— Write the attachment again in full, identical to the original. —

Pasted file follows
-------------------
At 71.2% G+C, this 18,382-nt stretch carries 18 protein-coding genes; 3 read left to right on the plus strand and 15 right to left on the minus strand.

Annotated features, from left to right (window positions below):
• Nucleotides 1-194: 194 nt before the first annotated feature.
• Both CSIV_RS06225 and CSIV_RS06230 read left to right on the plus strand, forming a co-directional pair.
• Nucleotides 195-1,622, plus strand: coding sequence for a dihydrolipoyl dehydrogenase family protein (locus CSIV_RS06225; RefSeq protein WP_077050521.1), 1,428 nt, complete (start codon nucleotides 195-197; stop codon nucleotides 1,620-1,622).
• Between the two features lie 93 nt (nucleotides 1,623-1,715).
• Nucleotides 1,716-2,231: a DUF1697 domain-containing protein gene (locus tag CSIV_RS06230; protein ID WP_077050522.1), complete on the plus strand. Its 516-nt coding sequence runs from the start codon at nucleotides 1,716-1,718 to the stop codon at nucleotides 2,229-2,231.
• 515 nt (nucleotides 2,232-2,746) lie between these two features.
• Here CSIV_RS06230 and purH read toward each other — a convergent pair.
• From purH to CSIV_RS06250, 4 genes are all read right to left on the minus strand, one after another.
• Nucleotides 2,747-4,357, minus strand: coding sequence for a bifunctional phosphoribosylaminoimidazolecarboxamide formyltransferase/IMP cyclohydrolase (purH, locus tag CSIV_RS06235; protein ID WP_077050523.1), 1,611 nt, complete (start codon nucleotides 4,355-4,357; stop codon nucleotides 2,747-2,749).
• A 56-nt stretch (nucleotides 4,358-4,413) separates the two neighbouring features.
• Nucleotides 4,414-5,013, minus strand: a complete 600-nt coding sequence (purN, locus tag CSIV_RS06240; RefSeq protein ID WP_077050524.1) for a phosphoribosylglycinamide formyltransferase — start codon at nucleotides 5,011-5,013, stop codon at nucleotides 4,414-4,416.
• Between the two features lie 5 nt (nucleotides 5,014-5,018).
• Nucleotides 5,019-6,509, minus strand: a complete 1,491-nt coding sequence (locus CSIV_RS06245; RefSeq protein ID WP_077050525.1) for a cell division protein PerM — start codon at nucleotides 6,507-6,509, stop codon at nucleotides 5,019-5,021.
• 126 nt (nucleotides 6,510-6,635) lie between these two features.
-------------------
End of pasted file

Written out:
At 71.2% G+C, this 18,382-nt stretch carries 18 protein-coding genes; 3 read left to right on the plus strand and 15 right to left on the minus strand.

Annotated features, from left to right (window positions below):
• Nucleotides 1-194: 194 nt before the first annotated feature.
• Both CSIV_RS06225 and CSIV_RS06230 read left to right on the plus strand, forming a co-directional pair.
• Nucleotides 195-1,622, plus strand: coding sequence for a dihydrolipoyl dehydrogenase family protein (locus CSIV_RS06225; RefSeq protein WP_077050521.1), 1,428 nt, complete (start codon nucleotides 195-197; stop codon nucleotides 1,620-1,622).
• Between the two features lie 93 nt (nucleotides 1,623-1,715).
• Nucleotides 1,716-2,231: a DUF1697 domain-containing protein gene (locus tag CSIV_RS06230; protein ID WP_077050522.1), complete on the plus strand. Its 516-nt coding sequence runs from the start codon at nucleotides 1,716-1,718 to the stop codon at nucleotides 2,229-2,231.
• 515 nt (nucleotides 2,232-2,746) lie between these two features.
• Here CSIV_RS06230 and purH read toward each other — a convergent pair.
• From purH to CSIV_RS06250, 4 genes are all read right to left on the minus strand, one after another.
• Nucleotides 2,747-4,357, minus strand: coding sequence for a bifunctional phosphoribosylaminoimidazolecarboxamide formyltransferase/IMP cyclohydrolase (purH, locus tag CSIV_RS06235; protein ID WP_077050523.1), 1,611 nt, complete (start codon nucleotides 4,355-4,357; stop codon nucleotides 2,747-2,749).
• A 56-nt stretch (nucleotides 4,358-4,413) separates the two neighbouring features.
• Nucleotides 4,414-5,013, minus strand: a complete 600-nt coding sequence (purN, locus tag CSIV_RS06240; RefSeq protein ID WP_077050524.1) for a phosphoribosylglycinamide formyltransferase — start codon at nucleotides 5,011-5,013, stop codon at nucleotides 4,414-4,416.
• Between the two features lie 5 nt (nucleotides 5,014-5,018).
• Nucleotides 5,019-6,509, minus strand: a complete 1,491-nt coding sequence (locus CSIV_RS06245; RefSeq protein ID WP_077050525.1) for a cell division protein PerM — start codon at nucleotides 6,507-6,509, stop codon at nucleotides 5,019-5,021.
• 126 nt (nucleotides 6,510-6,635) lie between these two features.